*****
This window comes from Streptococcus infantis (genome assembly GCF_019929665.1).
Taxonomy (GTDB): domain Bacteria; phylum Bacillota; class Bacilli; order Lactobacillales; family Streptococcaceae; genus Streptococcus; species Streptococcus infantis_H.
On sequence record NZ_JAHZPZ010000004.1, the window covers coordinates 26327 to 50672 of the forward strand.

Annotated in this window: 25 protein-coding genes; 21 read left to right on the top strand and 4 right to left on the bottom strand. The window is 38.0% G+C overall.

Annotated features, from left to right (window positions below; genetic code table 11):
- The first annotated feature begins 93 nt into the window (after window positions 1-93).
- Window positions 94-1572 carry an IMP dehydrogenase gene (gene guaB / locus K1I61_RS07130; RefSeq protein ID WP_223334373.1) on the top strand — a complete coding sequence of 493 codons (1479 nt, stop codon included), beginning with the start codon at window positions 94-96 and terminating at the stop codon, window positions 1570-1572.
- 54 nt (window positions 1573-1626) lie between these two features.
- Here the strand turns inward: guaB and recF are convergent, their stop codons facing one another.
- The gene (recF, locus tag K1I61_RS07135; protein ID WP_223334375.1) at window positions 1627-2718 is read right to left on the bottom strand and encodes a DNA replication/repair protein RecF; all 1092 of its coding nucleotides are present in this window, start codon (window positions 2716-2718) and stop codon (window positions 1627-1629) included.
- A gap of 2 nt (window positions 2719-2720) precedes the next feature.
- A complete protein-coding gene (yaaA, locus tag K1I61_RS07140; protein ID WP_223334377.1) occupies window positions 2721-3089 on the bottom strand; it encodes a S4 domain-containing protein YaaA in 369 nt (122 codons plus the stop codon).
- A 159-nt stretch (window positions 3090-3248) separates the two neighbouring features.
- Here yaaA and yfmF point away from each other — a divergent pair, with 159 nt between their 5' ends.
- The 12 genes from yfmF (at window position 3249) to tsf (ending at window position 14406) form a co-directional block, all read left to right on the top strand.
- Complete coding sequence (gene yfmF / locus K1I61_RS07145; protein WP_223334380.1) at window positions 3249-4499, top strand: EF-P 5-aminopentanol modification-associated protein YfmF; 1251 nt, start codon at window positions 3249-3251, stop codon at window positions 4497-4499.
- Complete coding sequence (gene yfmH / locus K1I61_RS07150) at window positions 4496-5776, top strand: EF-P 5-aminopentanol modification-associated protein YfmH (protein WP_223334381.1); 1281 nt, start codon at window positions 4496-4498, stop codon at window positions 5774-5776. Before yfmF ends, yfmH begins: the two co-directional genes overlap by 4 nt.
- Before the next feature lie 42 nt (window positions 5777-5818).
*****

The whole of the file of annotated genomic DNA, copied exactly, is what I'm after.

This window comes from Streptococcus infantis (genome assembly GCF_019929665.1).
Taxonomy (GTDB): domain Bacteria; phylum Bacillota; class Bacilli; order Lactobacillales; family Streptococcaceae; genus Streptococcus; species Streptococcus infantis_H.
On sequence record NZ_JAHZPZ010000004.1, the window covers coordinates 26327 to 50672 of the forward strand.

Annotated in this window: 25 protein-coding genes; 21 read left to right on the top strand and 4 right to left on the bottom strand. The window is 38.0% G+C overall.

Annotated features, from left to right (window positions below; genetic code table 11):
- The first annotated feature begins 93 nt into the window (after window positions 1-93).
- Window positions 94-1572 carry an IMP dehydrogenase gene (gene guaB / locus K1I61_RS07130; RefSeq protein ID WP_223334373.1) on the top strand — a complete coding sequence of 493 codons (1479 nt, stop codon included), beginning with the start codon at window positions 94-96 and terminating at the stop codon, window positions 1570-1572.
- 54 nt (window positions 1573-1626) lie between these two features.
- Here the strand turns inward: guaB and recF are convergent, their stop codons facing one another.
- The gene (recF, locus tag K1I61_RS07135; protein ID WP_223334375.1) at window positions 1627-2718 is read right to left on the bottom strand and encodes a DNA replication/repair protein RecF; all 1092 of its coding nucleotides are present in this window, start codon (window positions 2716-2718) and stop codon (window positions 1627-1629) included.
- A gap of 2 nt (window positions 2719-2720) precedes the next feature.
- A complete protein-coding gene (yaaA, locus tag K1I61_RS07140; protein ID WP_223334377.1) occupies window positions 2721-3089 on the bottom strand; it encodes a S4 domain-containing protein YaaA in 369 nt (122 codons plus the stop codon).
- A 159-nt stretch (window positions 3090-3248) separates the two neighbouring features.
- Here yaaA and yfmF point away from each other — a divergent pair, with 159 nt between their 5' ends.
- The 12 genes from yfmF (at window position 3249) to tsf (ending at window position 14406) form a co-directional block, all read left to right on the top strand.
- Complete coding sequence (gene yfmF / locus K1I61_RS07145; protein WP_223334380.1) at window positions 3249-4499, top strand: EF-P 5-aminopentanol modification-associated protein YfmF; 1251 nt, start codon at window positions 3249-3251, stop codon at window positions 4497-4499.
- Complete coding sequence (gene yfmH / locus K1I61_RS07150) at window positions 4496-5776, top strand: EF-P 5-aminopentanol modification-associated protein YfmH (protein WP_223334381.1); 1281 nt, start codon at window positions 4496-4498, stop codon at window positions 5774-5776. Before yfmF ends, yfmH begins: the two co-directional genes overlap by 4 nt.
- Before the next feature lie 42 nt (window positions 5777-5818).